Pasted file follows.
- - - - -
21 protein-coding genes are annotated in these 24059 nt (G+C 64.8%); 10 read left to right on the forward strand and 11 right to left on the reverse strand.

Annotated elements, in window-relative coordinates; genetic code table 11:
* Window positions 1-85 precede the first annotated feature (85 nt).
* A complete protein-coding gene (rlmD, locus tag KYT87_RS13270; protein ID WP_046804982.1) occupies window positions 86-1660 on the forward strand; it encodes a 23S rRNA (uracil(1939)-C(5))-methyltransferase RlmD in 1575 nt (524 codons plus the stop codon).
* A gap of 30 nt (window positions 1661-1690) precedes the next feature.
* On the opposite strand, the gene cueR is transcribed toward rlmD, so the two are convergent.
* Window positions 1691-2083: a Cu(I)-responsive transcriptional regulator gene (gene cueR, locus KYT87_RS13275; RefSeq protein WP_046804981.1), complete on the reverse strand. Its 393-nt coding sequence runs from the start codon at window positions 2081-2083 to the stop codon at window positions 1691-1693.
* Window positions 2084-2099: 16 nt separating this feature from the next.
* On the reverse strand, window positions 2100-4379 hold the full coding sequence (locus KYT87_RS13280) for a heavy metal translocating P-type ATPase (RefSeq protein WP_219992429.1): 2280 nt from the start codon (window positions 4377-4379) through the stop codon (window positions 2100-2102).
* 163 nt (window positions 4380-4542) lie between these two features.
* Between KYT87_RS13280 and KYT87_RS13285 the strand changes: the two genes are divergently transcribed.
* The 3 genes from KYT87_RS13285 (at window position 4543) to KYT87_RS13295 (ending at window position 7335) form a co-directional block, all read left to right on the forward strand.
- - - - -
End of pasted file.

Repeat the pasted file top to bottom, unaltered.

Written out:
21 protein-coding genes are annotated in these 24059 nt (G+C 64.8%); 10 read left to right on the forward strand and 11 right to left on the reverse strand.

Annotated elements, in window-relative coordinates; genetic code table 11:
* Window positions 1-85 precede the first annotated feature (85 nt).
* A complete protein-coding gene (rlmD, locus tag KYT87_RS13270; protein ID WP_046804982.1) occupies window positions 86-1660 on the forward strand; it encodes a 23S rRNA (uracil(1939)-C(5))-methyltransferase RlmD in 1575 nt (524 codons plus the stop codon).
* A gap of 30 nt (window positions 1661-1690) precedes the next feature.
* On the opposite strand, the gene cueR is transcribed toward rlmD, so the two are convergent.
* Window positions 1691-2083: a Cu(I)-responsive transcriptional regulator gene (gene cueR, locus KYT87_RS13275; RefSeq protein WP_046804981.1), complete on the reverse strand. Its 393-nt coding sequence runs from the start codon at window positions 2081-2083 to the stop codon at window positions 1691-1693.
* Window positions 2084-2099: 16 nt separating this feature from the next.
* On the reverse strand, window positions 2100-4379 hold the full coding sequence (locus KYT87_RS13280) for a heavy metal translocating P-type ATPase (RefSeq protein WP_219992429.1): 2280 nt from the start codon (window positions 4377-4379) through the stop codon (window positions 2100-2102).
* 163 nt (window positions 4380-4542) lie between these two features.
* Between KYT87_RS13280 and KYT87_RS13285 the strand changes: the two genes are divergently transcribed.
* The 3 genes from KYT87_RS13285 (at window position 4543) to KYT87_RS13295 (ending at window position 7335) form a co-directional block, all read left to right on the forward strand.